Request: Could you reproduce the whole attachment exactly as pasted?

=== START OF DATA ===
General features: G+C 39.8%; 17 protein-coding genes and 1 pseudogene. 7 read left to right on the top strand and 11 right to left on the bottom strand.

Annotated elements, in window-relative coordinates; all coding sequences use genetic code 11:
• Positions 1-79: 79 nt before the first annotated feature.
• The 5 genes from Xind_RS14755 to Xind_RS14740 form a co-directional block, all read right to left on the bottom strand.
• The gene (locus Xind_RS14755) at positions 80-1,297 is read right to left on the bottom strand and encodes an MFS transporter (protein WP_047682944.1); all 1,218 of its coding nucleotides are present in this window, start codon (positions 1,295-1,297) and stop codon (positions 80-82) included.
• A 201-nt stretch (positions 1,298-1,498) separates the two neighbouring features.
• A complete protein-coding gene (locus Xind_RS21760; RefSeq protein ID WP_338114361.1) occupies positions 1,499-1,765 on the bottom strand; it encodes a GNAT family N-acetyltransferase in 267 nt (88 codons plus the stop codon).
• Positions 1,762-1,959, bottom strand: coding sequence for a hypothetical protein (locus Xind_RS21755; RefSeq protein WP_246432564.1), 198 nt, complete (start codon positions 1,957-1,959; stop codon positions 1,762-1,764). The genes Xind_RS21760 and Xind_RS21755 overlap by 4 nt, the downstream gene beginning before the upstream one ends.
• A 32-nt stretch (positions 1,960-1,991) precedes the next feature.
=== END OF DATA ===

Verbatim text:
General features: G+C 39.8%; 17 protein-coding genes and 1 pseudogene. 7 read left to right on the top strand and 11 right to left on the bottom strand.

Annotated elements, in window-relative coordinates; all coding sequences use genetic code 11:
• Positions 1-79: 79 nt before the first annotated feature.
• The 5 genes from Xind_RS14755 to Xind_RS14740 form a co-directional block, all read right to left on the bottom strand.
• The gene (locus Xind_RS14755) at positions 80-1,297 is read right to left on the bottom strand and encodes an MFS transporter (protein WP_047682944.1); all 1,218 of its coding nucleotides are present in this window, start codon (positions 1,295-1,297) and stop codon (positions 80-82) included.
• A 201-nt stretch (positions 1,298-1,498) separates the two neighbouring features.
• A complete protein-coding gene (locus Xind_RS21760; RefSeq protein ID WP_338114361.1) occupies positions 1,499-1,765 on the bottom strand; it encodes a GNAT family N-acetyltransferase in 267 nt (88 codons plus the stop codon).
• Positions 1,762-1,959, bottom strand: coding sequence for a hypothetical protein (locus Xind_RS21755; RefSeq protein WP_246432564.1), 198 nt, complete (start codon positions 1,957-1,959; stop codon positions 1,762-1,764). The genes Xind_RS21760 and Xind_RS21755 overlap by 4 nt, the downstream gene beginning before the upstream one ends.
• A 32-nt stretch (positions 1,960-1,991) precedes the next feature.